Wednesday, July 26, 2006

a little rant on facial hair

Here's a diversion (for my non-existent readers) from the news-dominating Israel-Hezbollah fracas: a list of the Most Beautiful People from Capitol Hill, Washington D.C. (and no, its the first time I've encountered it too).

There are some unusual looking women there (for instance see #s 1 and 8, and skip all the beautiful blonde women in suits who look as if they stepped right off a conveyor belt) but really, what's with the men? I mean, yeah, they're all good-looking and pretty in that cute-looking-yuppie kind of way (What were you expecting? They work at Capitol Hill, for God's sake - ed) but they all have

a) short cropped (or Hugh-Grant-foppy) smooth hair
b) gelled, of course, all of it well in place, or deliberately mussed
c) infuriatingly clean-shaven faces(with some carefully calibrated stubbles)

Where are the guys with

a) beards
b) long hair, hell, different hair
c) interesting clothes

And why oh why do most of the men seem to work for Republicans? (Face it, Republicans are just better-looking than Democrats! - ed. No, they're not! It's just media bias!)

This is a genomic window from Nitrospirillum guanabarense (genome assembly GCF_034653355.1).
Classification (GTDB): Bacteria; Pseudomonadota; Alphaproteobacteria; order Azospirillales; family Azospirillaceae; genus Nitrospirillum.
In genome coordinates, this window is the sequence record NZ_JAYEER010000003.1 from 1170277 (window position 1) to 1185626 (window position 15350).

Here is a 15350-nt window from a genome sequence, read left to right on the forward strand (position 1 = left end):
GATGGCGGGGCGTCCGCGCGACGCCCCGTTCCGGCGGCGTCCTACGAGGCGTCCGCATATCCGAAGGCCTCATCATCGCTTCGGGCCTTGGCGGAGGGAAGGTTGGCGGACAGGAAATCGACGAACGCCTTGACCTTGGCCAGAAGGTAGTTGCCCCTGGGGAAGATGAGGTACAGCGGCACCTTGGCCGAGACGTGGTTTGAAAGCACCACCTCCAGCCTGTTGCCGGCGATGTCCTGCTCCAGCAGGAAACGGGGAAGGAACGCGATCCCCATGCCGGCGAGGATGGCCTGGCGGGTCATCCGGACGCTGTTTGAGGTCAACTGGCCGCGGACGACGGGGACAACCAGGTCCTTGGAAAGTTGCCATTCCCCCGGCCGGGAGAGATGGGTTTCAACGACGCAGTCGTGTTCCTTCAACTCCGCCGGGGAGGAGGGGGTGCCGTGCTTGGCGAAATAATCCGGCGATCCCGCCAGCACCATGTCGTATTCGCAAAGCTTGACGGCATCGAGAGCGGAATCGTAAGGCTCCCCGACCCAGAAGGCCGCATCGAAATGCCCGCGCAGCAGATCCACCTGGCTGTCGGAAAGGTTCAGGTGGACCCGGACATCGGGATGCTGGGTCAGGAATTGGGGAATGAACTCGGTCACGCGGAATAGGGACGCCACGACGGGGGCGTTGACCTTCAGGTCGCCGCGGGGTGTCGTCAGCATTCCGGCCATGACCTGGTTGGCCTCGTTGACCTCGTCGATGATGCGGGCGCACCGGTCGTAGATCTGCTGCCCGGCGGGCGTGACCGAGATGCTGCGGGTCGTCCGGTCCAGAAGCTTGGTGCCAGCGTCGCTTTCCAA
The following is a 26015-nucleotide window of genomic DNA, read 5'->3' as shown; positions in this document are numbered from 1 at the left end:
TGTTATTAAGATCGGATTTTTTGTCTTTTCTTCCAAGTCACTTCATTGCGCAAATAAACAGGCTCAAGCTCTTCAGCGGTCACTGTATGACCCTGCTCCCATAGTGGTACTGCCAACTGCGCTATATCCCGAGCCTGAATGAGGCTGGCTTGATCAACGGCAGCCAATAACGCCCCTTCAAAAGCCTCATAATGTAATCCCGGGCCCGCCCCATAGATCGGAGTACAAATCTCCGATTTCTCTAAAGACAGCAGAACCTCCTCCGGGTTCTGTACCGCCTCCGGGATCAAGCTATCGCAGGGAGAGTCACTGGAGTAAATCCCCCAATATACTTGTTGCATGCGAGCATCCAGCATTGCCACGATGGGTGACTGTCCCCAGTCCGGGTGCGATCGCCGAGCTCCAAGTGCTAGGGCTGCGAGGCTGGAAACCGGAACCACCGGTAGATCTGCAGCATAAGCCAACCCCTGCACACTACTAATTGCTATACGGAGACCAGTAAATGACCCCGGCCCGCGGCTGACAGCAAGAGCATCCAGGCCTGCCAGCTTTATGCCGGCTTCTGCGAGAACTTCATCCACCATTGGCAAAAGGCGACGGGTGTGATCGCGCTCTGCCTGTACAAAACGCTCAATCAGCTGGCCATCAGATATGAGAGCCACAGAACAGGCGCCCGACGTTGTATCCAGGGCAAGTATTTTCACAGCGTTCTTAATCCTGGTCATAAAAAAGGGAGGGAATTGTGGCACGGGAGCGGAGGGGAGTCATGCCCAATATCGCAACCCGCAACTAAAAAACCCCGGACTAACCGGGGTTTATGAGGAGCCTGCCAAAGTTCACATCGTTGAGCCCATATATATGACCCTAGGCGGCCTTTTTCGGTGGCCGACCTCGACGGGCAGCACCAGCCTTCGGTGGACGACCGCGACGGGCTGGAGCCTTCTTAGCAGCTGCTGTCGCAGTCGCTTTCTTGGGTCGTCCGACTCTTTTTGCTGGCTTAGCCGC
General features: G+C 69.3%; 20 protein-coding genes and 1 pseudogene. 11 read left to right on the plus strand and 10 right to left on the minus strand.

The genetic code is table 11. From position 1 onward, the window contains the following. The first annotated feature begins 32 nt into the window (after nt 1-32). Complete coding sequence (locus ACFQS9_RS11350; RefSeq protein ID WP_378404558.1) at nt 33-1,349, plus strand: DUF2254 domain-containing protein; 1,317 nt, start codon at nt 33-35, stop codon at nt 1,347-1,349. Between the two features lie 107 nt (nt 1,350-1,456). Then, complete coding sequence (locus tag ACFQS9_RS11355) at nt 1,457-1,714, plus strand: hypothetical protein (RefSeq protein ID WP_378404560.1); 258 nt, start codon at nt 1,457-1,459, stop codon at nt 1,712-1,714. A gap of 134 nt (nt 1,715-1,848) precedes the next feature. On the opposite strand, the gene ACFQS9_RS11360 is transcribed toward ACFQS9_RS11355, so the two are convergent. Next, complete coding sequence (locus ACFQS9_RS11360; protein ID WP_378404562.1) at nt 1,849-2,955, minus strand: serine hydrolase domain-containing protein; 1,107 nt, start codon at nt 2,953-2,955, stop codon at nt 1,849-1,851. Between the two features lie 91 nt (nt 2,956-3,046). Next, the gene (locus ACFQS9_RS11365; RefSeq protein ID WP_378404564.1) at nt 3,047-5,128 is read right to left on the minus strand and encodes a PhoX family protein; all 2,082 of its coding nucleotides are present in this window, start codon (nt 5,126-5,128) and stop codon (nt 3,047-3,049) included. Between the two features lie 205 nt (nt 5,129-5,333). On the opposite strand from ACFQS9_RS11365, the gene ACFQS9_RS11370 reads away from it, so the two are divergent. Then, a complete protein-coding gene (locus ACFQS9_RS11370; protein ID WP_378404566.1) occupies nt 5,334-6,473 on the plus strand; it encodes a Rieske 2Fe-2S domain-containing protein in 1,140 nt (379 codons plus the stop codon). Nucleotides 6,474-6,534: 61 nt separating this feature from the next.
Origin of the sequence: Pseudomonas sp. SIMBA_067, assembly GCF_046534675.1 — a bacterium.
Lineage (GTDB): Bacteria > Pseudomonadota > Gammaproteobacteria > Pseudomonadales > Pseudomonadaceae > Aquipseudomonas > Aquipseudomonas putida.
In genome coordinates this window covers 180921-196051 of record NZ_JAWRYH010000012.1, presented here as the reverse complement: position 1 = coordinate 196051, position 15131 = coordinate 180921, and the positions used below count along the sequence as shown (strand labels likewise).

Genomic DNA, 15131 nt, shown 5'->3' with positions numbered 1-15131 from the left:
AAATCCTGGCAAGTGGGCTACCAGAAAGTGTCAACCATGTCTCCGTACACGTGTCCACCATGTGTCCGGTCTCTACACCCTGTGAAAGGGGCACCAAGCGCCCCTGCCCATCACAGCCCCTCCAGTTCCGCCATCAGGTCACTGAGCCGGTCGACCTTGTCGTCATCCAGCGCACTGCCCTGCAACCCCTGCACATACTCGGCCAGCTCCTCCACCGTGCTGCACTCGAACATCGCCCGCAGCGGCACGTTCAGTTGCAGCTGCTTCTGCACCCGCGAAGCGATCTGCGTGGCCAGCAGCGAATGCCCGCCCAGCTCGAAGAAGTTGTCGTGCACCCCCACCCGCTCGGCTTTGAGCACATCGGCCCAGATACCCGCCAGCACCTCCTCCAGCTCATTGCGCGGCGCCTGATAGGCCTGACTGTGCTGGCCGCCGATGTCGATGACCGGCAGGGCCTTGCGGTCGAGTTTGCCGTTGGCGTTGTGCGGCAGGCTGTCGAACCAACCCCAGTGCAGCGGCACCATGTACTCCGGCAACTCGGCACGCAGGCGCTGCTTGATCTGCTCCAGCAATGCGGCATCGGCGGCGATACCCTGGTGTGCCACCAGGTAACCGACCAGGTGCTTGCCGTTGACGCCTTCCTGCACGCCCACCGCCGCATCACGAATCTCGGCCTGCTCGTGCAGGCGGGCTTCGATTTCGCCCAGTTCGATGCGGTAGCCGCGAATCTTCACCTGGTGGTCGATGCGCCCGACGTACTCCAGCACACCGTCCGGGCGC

ps: another little trifle. A Vatican calendar with good-looking priests. Really!

pps: the Editor tic is shamelessly stolen from blogger Mickey Kaus.

Friday, July 21, 2006

Ross Douthat on the Religious Right

Here's a passage from Ross Douthat's review of some books on the rise of the Religious Right in America that I found thought-provoking:

As for why the Religious Right has become so tightly bound to the GOP, rather than becoming as Democratic as the Populists once were, or as bipartisan as the civil rights movement was (albeit ever so briefly)—well, that’s a question that the anti-theocrats rarely address in any detail, beyond dark references to the nefarious activities of Karl Rove. Only Phillips has the honesty to analyze the political trends that have brought about this supposedly theocratic moment—and he does so with almost charming obliviousness, quoting experts such as John Green, Geoffrey Layman, and Louis Bolce, as if unaware that their arguments vitiate his thesis.